Enormous progress has been made recently in understanding natural killer (NK) cells - a group of immune cells with diverse biological functions and wide ranging therapeutic potential. A series of articles in Nature Immunology explore the behaviour of these enigmatic lymphocytes and reflect on their transition from outcasts of mainstream immunology to prominent players in innate immunity.
In a Review article, Eric Vivier makes the case that although originally identified as capable of killing tumour cells in culture dishes, NK cells are now established as playing important roles in eliminating pathogens, 'steering' the course of immune responses and facilitating fetus implantation during pregnancy. Laurence Zitvogel emphasizes in a Perspective article that much more clinical work is needed to translate this knowledge of NK cell function into efficacious therapies for autoimmune diseases and cancer.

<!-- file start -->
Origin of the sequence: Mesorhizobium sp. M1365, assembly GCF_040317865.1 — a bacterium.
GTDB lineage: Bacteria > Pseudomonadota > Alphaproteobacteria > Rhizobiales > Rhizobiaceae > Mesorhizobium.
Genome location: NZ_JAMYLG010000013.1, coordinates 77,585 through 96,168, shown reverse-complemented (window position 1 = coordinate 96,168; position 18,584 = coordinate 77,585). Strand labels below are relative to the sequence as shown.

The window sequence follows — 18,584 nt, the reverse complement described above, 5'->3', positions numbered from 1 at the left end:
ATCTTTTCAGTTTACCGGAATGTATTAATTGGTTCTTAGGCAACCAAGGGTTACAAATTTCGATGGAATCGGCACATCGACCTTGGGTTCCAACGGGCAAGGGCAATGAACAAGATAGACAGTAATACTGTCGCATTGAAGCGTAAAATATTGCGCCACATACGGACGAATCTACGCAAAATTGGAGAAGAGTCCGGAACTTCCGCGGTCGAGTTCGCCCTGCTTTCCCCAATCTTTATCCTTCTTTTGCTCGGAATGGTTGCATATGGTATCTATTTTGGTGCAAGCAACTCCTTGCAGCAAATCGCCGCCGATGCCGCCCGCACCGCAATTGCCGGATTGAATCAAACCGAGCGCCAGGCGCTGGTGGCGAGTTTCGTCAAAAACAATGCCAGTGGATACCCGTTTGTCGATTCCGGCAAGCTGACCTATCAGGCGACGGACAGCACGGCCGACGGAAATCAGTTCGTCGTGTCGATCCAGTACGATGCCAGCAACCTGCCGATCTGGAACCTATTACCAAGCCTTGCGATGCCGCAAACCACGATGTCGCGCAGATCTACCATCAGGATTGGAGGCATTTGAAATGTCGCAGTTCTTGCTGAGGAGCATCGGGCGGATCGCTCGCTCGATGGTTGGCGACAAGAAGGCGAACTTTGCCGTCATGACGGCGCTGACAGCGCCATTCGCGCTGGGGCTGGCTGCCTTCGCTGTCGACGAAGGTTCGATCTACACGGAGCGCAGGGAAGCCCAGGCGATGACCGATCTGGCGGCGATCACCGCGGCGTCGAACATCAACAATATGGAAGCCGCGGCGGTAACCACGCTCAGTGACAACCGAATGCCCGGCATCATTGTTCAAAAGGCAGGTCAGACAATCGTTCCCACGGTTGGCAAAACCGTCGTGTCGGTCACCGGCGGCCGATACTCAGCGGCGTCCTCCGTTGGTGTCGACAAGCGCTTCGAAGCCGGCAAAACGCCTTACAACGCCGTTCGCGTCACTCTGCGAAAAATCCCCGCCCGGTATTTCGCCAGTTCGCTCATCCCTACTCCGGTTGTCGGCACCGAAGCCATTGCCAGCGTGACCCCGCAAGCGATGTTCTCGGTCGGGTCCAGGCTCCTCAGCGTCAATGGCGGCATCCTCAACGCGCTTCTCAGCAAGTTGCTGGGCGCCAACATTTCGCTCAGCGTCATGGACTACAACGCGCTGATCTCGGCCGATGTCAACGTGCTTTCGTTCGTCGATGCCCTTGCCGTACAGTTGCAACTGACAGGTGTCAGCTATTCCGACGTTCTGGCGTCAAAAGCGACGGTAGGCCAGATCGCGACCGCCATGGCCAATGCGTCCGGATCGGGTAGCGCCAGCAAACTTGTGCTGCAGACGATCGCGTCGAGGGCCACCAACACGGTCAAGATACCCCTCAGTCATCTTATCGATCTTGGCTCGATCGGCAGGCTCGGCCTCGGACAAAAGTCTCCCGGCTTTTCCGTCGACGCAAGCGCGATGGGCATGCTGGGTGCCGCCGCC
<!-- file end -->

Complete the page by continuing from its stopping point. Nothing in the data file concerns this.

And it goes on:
Lewis Lanier discusses the mechanisms through which NK cells manage to respond to pathogens and tumour cells yet remain tolerant to healthy 'self' cells thereby preventing the cells from inducing autoimmunity. Klas Karre recounts his seminal work on the same topic in an Essay.
Finally Jim Di Santo overviews the 'top ten' outstanding questions in NK cell biology, and Wayne Yokoyama highlights experimental pitfalls that should be avoided by those seeking to answer these questions.
Together with the articles online, the Focus includes links to seminal papers nominated by experts; recent papers in the field published by Nature Publishing Group, and highlights of recent studies that present new insight into NK cell biology.
Eric Vivier (Universite la Mediterranee, Marseille, France)
Laurence Zitvogel (INSERM, Institut Gustave Roussy, Paris, France)
Lewis Lanier (University of California, San Francisco, CA, USA)
Klas Karre (Karolinska Institutet, Stockholm, Sweden)
James Di Santo (INSERM, Institut Pasteur, Paris, France)
Wayne Yokoyama (Washington University School of Medicine, St. Louis, MO, USA)
(C) Nature Immunology press release.
Message posted by: Trevor M. D'Souza
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